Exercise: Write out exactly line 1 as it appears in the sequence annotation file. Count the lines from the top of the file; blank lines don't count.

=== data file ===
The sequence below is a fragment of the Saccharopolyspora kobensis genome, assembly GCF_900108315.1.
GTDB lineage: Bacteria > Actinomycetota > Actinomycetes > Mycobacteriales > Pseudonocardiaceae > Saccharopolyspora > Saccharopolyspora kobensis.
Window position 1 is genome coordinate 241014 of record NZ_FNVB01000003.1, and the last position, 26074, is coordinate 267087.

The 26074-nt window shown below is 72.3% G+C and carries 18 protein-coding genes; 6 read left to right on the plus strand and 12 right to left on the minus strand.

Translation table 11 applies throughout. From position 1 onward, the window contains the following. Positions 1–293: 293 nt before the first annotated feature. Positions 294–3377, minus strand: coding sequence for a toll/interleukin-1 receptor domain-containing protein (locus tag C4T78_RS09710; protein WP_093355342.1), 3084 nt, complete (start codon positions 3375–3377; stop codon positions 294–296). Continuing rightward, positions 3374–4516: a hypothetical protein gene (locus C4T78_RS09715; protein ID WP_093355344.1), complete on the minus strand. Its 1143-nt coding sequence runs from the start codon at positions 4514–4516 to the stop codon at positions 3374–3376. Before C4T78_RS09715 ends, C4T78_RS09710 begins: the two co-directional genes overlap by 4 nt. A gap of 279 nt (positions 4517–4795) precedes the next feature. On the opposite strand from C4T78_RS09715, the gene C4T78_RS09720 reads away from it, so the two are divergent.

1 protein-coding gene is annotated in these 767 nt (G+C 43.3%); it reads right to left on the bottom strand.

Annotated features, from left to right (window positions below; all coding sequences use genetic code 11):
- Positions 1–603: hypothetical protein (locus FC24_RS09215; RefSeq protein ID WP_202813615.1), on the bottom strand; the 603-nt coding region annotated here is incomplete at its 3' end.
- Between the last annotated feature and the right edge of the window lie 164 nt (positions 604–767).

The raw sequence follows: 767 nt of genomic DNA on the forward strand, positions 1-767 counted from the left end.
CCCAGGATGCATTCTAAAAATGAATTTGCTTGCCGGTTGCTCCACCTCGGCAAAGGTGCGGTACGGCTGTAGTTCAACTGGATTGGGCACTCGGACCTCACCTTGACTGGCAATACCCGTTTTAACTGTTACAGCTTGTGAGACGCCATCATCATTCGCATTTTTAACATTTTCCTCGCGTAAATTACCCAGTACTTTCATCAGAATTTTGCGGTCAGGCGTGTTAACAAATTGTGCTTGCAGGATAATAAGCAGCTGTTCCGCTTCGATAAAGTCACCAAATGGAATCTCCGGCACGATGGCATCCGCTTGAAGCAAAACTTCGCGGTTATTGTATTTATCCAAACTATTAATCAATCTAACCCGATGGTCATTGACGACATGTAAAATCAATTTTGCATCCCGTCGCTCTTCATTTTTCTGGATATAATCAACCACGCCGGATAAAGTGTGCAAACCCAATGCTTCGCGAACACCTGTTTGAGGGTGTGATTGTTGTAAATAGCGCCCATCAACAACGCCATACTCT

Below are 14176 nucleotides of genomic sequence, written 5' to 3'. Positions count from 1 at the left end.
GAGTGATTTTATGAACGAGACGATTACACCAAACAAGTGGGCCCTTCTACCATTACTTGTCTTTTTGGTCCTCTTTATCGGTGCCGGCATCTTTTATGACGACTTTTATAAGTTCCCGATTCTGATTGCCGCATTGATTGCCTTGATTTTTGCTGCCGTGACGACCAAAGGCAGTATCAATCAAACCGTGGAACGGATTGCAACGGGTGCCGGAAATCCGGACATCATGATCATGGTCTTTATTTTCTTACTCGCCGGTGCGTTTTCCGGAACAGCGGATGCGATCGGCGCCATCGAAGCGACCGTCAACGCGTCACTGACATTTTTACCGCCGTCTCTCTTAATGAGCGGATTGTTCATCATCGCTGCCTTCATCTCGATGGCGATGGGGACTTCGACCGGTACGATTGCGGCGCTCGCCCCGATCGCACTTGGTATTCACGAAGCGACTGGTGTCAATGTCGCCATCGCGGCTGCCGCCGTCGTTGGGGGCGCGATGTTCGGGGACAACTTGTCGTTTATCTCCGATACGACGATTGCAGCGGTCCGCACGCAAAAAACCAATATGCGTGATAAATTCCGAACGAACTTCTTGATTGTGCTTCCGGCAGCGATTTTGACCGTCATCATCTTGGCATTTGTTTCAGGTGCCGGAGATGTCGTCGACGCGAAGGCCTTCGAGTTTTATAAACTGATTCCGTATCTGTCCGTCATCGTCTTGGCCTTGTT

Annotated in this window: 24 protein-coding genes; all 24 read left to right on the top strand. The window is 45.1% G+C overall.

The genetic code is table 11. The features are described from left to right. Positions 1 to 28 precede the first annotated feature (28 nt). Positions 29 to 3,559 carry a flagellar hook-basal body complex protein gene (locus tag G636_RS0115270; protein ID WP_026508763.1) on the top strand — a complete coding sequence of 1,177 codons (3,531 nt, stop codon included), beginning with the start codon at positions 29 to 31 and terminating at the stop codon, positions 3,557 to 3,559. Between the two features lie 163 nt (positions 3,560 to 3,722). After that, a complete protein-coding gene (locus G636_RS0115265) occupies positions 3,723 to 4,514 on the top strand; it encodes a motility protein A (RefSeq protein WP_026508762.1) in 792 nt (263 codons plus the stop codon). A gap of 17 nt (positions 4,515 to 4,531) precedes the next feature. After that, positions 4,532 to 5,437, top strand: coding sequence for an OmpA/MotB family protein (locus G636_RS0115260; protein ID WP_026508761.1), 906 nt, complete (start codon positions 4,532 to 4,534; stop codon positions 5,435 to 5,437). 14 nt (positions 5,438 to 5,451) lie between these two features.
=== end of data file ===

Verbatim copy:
The sequence below is a fragment of the Saccharopolyspora kobensis genome, assembly GCF_900108315.1.